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Oil spill in Mauritius in 2020: the captain of the Wakashio found guilty

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The captain and first mate of the MW Wakashio, a ship whose grounding in 2020 caused an oil spill on the coast of Mauritius, were found guilty Tuesday of the worst pollution ever known in this Indian Ocean archipelago.

The Japanese bulk carrier ran aground on July 25, 2020 on a coral reef southeast of Mauritius, releasing more than 1,000 tons of fuel oil into its crystal clear waters.

The Indian captain, Sunil Kumar Nandeshwar, who admitted during the hearing that he had been drinking during a party organized on board the ship, was found guilty, along with his Sri Lankan first mate Hitihanillage Subhoda Janendra Tilakaratna, of "endangering the safety of navigation" by a court in Port Louis.

Their sentence will be known on December 27.

The MW Wakashio was en route from Singapore to Brazil, with 3,800 tons of fuel oil and 200 tons of diesel on board, which quickly began to leak but most of which could be pumped out.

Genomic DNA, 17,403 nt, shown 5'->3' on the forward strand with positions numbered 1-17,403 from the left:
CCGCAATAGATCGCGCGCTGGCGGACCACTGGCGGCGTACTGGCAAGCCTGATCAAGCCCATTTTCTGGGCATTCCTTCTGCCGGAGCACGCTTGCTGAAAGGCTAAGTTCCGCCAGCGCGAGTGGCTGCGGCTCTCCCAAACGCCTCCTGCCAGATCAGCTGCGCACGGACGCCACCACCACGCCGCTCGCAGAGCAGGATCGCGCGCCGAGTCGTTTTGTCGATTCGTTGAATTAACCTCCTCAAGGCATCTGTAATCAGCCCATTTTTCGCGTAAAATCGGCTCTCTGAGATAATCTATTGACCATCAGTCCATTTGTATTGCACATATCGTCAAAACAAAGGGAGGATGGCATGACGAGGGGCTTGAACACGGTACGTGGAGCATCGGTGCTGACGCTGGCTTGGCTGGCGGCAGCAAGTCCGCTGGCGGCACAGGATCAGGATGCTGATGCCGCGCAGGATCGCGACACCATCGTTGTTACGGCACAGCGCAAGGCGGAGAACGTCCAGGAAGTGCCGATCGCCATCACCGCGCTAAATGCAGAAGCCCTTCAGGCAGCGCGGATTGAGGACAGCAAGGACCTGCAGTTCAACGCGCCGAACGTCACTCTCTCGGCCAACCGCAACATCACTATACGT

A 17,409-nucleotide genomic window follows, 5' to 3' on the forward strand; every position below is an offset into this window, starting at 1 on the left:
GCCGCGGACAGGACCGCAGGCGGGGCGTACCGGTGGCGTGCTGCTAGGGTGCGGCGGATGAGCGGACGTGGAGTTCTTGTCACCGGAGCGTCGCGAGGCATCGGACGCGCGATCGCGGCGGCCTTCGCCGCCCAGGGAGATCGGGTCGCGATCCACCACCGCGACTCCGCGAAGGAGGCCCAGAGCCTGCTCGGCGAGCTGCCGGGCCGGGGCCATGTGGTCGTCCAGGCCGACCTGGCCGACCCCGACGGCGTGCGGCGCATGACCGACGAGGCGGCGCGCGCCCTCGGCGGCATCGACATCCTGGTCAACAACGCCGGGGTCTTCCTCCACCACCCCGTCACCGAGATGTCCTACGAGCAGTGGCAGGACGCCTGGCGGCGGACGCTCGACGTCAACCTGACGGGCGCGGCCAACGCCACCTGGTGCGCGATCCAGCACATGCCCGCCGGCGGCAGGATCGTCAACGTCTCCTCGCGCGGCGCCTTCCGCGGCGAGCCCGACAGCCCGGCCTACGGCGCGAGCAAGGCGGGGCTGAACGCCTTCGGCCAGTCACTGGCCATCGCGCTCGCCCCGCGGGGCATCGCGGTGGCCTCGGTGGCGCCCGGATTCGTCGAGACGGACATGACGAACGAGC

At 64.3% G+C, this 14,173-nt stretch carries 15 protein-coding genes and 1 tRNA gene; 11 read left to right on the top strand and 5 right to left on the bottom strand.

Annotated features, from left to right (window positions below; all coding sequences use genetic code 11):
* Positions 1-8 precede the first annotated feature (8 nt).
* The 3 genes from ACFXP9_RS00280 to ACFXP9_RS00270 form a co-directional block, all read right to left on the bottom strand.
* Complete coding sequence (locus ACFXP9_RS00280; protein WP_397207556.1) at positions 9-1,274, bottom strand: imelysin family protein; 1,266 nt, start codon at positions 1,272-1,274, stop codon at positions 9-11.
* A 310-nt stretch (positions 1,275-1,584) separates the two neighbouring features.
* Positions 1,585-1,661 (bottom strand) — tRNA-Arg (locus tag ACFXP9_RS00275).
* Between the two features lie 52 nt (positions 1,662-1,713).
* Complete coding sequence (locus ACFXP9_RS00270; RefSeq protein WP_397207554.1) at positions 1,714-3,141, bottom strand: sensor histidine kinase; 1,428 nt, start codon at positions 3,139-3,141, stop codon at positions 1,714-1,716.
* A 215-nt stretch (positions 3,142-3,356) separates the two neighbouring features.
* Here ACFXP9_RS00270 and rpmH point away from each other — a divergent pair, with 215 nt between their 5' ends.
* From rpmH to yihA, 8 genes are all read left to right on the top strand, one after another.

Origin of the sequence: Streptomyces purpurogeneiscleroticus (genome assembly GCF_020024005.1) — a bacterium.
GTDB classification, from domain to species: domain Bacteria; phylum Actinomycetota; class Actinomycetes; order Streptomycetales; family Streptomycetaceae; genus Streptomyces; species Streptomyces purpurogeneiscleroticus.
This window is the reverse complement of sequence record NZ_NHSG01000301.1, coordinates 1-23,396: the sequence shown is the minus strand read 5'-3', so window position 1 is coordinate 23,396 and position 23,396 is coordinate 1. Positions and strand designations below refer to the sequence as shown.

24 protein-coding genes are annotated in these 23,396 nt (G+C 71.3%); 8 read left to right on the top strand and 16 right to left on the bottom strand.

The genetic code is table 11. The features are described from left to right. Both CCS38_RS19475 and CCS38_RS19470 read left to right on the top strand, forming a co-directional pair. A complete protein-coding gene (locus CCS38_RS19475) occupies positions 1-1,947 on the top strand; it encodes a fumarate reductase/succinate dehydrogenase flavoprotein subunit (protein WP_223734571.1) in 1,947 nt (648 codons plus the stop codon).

"A birthday party had been held on board and I had consumed alcohol in moderation," said during his trial the captain, adding that he had given instructions to approach Mauritian waters in order to pick up the telephone network, so that the crew members could contact their families.

"The sea was bad but the visibility was clear and it was safe to navigate (...) At one point, the ship could not move and had touched the seabed," he added.

"As I had had a few drinks, it didn't seem worthwhile to intervene and it didn't occur to me that we were sailing that close."

Both men apologized for the accident.

The oil spill was the worst marine pollution in the history of the country, which depends on its waters for food security and ecotourism, in an area that has some of the most beautiful coral reefs in the world.

The southeast coast of Mauritius has two classified sites: Blue Bay, known for its corals, and Esny Point, rich in mangroves, crucial ecosystems in the face of global warming.

From the very first days, the inhabitants mobilized, working tirelessly with makeshift means to stem the pollution.

In the months that followed, thousands of people demonstrated on the island, criticizing the government's management of the oil spill.

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